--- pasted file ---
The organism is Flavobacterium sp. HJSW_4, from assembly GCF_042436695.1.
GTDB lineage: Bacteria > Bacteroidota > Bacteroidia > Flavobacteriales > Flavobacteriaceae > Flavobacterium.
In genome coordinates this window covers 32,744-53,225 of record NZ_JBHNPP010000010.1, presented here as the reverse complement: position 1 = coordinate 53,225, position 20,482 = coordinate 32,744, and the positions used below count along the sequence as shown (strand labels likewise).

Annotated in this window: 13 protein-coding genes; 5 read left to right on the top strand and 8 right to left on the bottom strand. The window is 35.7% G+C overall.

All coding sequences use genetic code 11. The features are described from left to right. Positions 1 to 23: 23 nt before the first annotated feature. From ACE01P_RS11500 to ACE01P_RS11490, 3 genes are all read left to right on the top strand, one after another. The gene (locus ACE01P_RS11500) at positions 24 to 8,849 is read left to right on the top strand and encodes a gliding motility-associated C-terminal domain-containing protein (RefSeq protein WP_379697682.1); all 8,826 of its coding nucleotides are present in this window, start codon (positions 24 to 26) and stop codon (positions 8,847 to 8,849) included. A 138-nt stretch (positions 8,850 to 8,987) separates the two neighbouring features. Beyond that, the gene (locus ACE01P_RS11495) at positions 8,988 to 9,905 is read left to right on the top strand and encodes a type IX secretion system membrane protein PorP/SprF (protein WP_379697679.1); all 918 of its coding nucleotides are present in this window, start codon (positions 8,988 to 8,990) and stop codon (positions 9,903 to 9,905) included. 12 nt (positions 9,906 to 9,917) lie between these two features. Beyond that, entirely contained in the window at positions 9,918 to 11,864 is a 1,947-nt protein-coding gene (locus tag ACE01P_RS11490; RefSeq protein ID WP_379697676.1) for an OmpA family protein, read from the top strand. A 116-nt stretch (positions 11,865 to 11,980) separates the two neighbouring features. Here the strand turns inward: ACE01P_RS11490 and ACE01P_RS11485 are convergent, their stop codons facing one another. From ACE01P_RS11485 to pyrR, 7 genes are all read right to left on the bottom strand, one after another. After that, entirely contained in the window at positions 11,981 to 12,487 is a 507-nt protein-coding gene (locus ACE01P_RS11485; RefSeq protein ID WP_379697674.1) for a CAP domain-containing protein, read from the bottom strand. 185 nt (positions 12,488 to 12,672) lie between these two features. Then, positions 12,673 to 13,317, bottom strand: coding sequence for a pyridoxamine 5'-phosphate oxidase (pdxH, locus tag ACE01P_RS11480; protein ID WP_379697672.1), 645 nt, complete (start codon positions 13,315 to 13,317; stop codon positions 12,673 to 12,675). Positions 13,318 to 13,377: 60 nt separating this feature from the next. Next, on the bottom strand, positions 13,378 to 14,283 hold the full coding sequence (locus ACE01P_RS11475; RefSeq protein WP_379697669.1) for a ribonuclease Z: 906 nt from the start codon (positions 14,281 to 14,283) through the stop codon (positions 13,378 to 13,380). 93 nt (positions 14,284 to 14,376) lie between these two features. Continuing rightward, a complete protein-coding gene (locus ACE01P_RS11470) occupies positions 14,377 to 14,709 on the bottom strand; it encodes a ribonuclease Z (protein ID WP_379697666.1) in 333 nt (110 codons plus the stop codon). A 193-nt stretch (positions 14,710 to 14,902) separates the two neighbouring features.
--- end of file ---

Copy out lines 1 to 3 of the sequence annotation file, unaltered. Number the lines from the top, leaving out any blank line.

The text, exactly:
The organism is Flavobacterium sp. HJSW_4, from assembly GCF_042436695.1.
GTDB lineage: Bacteria > Bacteroidota > Bacteroidia > Flavobacteriales > Flavobacteriaceae > Flavobacterium.
In genome coordinates this window covers 32,744-53,225 of record NZ_JBHNPP010000010.1, presented here as the reverse complement: position 1 = coordinate 53,225, position 20,482 = coordinate 32,744, and the positions used below count along the sequence as shown (strand labels likewise).